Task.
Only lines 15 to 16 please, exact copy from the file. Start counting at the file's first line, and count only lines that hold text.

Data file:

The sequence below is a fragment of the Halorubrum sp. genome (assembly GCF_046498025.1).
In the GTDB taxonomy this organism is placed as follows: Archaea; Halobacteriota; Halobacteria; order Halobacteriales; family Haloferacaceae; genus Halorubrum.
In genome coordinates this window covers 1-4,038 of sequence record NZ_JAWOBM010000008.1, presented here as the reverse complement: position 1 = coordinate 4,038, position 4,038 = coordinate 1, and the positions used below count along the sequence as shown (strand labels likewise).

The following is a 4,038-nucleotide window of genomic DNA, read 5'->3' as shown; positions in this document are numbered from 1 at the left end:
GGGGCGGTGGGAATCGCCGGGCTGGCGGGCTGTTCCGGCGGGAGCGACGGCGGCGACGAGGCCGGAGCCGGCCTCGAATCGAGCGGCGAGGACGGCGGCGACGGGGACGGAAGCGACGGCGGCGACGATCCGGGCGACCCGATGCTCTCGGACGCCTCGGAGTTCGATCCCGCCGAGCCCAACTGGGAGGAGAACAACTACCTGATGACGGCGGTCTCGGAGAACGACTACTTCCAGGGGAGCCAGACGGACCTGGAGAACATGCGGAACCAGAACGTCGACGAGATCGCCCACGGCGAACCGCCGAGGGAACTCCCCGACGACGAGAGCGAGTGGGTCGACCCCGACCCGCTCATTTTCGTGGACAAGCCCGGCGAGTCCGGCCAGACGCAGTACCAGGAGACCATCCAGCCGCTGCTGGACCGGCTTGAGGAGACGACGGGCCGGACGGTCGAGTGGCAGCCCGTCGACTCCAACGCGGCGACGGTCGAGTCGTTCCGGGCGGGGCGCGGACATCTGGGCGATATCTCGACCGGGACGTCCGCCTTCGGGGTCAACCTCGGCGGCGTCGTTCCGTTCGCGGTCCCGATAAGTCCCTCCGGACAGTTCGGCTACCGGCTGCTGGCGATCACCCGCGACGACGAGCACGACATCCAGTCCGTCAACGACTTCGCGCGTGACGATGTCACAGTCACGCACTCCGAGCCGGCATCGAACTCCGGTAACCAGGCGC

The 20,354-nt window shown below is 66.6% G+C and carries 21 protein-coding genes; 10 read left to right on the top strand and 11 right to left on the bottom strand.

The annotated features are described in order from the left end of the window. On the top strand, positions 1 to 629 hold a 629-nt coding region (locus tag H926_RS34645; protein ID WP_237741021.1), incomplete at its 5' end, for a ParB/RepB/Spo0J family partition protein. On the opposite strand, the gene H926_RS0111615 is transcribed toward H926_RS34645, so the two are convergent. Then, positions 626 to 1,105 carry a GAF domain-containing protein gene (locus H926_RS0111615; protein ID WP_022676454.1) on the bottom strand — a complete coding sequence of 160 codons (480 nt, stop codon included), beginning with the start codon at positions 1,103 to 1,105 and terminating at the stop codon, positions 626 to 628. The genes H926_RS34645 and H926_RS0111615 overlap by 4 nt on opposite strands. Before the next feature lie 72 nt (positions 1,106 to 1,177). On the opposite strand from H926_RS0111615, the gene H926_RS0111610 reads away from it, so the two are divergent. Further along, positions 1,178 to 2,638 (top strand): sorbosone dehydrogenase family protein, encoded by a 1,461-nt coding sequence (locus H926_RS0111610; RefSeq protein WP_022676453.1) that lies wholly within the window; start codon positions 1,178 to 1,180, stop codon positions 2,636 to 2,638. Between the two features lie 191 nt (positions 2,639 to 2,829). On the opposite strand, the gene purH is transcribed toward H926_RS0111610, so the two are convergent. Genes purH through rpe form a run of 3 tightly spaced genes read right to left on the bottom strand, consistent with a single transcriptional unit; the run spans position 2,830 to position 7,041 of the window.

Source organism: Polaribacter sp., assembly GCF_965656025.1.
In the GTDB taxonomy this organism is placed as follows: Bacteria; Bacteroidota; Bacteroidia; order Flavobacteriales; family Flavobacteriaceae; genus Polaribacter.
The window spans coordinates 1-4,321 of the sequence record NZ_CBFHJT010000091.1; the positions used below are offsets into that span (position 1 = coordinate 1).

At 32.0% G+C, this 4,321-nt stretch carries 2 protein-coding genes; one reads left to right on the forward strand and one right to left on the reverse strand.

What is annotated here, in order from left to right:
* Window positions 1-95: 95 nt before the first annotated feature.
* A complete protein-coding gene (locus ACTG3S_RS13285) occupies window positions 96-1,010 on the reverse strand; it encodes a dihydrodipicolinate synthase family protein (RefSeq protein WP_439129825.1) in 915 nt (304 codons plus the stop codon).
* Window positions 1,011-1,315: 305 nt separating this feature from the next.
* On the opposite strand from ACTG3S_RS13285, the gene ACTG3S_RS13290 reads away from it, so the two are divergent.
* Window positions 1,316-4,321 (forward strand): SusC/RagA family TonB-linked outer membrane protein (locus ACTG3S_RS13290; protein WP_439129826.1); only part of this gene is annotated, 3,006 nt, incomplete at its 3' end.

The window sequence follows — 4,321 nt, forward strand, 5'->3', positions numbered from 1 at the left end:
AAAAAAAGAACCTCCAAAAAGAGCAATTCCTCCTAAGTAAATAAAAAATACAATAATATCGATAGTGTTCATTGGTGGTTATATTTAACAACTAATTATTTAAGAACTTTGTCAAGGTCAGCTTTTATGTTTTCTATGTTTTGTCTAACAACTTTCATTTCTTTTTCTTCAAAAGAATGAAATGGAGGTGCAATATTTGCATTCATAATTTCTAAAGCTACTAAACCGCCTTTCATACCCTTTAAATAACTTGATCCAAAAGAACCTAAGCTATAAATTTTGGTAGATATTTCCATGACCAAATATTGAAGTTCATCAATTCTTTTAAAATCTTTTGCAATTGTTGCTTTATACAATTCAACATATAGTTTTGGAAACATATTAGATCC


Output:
* Window positions 1,011-1,315: 305 nt separating this feature from the next.
* On the opposite strand from ACTG3S_RS13285, the gene ACTG3S_RS13290 reads away from it, so the two are divergent.